“For the workers, you must be advocate of peace by consistently respecting the freedom of association of all workers. Together, we can create a peaceful society, free of violence, conflict and racism by always promoting dialogue amongst stakeholders. It is in the decision we make at home, work, the headlines that we cast, the stories that we choose to highlight and the agenda that we set out to promote. Let us take the responsibility to secure the future of the beautiful country, Nigeria.” She, said.

She further reiterates; “The government has a very important role to create an enabling environment for sustainable enterprises to make sure that investors are coming and staying in Nigeria. Government also have opportunities to create jobs and most importantly ensure the provision of an education system that is robust to produce the kinds of persons that are required by the labour market. This is an important role of the government. 

“As the United Nation country team here in Nigeria, we are also doing our best to coordinate even our efforts especially in the issue of employment and youth employment. We have just finalise the Cooperation Framework for Nigeria, and one of the outcomes of that framework speaks to employment. And there are various UN agencies that are actually doing a lot in terms of supporting government’s efforts in job creation and employment. 

“The UNDP is implementing a jubilee program that was launched by President Buhari and this is meant to also provide some funding, grants to enable those that have just graduated to get on to the door and be able to get employment.

 “UNICEF is also leading a project also launched by the Vice President and it is also touching on the grassroots, in view to making sure that we are exploring opportunities that are brought by the digitization in trying to provide job opportunities.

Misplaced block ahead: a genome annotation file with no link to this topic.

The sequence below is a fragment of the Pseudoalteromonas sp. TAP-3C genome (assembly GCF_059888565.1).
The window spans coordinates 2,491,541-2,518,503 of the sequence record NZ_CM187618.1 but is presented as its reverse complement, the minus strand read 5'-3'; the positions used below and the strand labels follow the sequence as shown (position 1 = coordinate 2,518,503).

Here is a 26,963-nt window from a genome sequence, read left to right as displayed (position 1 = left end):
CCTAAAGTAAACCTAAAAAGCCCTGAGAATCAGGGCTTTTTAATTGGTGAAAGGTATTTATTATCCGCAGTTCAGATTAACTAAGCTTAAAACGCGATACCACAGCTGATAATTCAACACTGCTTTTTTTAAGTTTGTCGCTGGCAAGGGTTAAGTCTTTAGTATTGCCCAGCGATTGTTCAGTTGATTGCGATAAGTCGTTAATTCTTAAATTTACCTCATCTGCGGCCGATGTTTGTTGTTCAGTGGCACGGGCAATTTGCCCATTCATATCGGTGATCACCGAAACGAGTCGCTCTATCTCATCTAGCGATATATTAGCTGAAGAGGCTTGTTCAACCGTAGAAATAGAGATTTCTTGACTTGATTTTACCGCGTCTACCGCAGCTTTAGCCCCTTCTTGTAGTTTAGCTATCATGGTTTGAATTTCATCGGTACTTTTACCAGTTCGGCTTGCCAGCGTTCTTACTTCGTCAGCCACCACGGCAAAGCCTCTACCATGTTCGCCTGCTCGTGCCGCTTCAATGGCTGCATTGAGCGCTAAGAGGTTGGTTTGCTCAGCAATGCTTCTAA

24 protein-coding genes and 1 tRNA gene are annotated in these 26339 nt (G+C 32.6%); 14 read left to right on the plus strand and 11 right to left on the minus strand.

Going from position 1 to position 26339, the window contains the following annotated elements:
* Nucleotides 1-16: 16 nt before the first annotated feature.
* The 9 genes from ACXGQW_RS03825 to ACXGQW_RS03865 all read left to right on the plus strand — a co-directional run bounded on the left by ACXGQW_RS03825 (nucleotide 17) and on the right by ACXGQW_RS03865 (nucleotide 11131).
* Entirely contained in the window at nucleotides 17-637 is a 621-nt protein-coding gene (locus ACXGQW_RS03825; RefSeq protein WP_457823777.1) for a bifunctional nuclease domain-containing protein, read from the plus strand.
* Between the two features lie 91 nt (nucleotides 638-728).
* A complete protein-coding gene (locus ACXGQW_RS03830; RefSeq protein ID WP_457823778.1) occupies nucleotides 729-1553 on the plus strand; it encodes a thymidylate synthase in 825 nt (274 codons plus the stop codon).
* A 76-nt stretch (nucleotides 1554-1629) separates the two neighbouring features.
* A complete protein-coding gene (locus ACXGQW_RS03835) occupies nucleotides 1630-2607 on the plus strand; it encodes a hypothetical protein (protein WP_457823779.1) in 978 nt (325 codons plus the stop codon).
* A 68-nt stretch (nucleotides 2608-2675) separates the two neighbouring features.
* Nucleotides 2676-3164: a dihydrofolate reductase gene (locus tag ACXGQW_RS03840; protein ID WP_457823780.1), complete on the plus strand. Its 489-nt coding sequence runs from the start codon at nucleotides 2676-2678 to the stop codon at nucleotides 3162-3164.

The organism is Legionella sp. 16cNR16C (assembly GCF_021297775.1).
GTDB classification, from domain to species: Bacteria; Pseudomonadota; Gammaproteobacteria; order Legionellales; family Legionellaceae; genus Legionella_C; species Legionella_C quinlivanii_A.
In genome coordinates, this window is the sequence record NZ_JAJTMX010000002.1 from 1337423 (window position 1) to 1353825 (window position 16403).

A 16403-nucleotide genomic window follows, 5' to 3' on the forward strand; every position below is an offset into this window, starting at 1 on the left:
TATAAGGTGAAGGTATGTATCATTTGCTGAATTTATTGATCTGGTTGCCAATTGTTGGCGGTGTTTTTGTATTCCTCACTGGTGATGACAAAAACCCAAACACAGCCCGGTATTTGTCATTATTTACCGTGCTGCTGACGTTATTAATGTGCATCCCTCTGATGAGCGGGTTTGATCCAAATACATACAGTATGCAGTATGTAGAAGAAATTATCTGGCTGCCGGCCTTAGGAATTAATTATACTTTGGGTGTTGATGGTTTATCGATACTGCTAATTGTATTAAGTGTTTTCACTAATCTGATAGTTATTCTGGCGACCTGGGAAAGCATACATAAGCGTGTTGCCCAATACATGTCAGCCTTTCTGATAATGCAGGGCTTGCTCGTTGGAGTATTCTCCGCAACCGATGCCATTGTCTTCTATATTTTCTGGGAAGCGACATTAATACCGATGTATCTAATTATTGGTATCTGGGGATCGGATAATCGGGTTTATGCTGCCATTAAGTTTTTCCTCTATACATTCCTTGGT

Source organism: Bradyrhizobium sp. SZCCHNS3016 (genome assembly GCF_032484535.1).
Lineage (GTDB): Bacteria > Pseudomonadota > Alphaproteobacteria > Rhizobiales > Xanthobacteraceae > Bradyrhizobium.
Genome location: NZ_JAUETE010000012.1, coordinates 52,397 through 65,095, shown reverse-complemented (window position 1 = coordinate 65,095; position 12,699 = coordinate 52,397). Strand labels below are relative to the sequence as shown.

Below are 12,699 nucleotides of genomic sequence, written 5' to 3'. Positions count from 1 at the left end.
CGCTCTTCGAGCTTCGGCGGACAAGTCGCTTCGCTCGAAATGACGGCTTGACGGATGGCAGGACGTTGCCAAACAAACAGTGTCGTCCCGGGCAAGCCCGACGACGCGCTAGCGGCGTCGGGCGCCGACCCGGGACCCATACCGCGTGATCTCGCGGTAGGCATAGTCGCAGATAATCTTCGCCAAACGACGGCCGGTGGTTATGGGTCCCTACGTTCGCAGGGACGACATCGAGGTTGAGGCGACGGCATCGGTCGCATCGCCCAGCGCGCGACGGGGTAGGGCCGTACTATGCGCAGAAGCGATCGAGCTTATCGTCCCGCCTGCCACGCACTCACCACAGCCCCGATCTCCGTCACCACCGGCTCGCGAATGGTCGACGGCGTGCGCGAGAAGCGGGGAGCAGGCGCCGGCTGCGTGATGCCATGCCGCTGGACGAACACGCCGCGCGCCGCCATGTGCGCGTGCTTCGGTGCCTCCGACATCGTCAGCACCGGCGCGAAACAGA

“UNIDO is also in the same space. UN Woman is also promoting certain specific interventions around woman empowerment. 

“Of course the ILO, we are working with the Ministry of Sport and Ministry of Labour in this aspect. The Nigeria youth employment action plan is our framework that we are hooking all these interventions. So that at the end of the day, when we monitor and evaluate the implementation of the plan.”Speaking on the ILO’s mandate for peace, Ms. Phala said; “The ILO was created in the wake of the First World War on the foundational principle that “universal and lasting peace can only be established if it is based on social Justice”. It is on this basis that we in Nigeria are organizing this panel session to showcase how the instruments of the ILO such as Social Dialogue and International Labour Standards can be used for fostering peace. 
Each year, the International Day of Peace is observed around the world on 21 September. The UN General Assembly has declared this as a day devoted to strengthening the ideals of peace, by observing 24 hours of non-violence and cease-fire. But achieving true peace entails much more than laying down arms. It requires the building of societies where all members feel that they can flourish. It involves creating a world in which people are treated equally, regardless of their race.”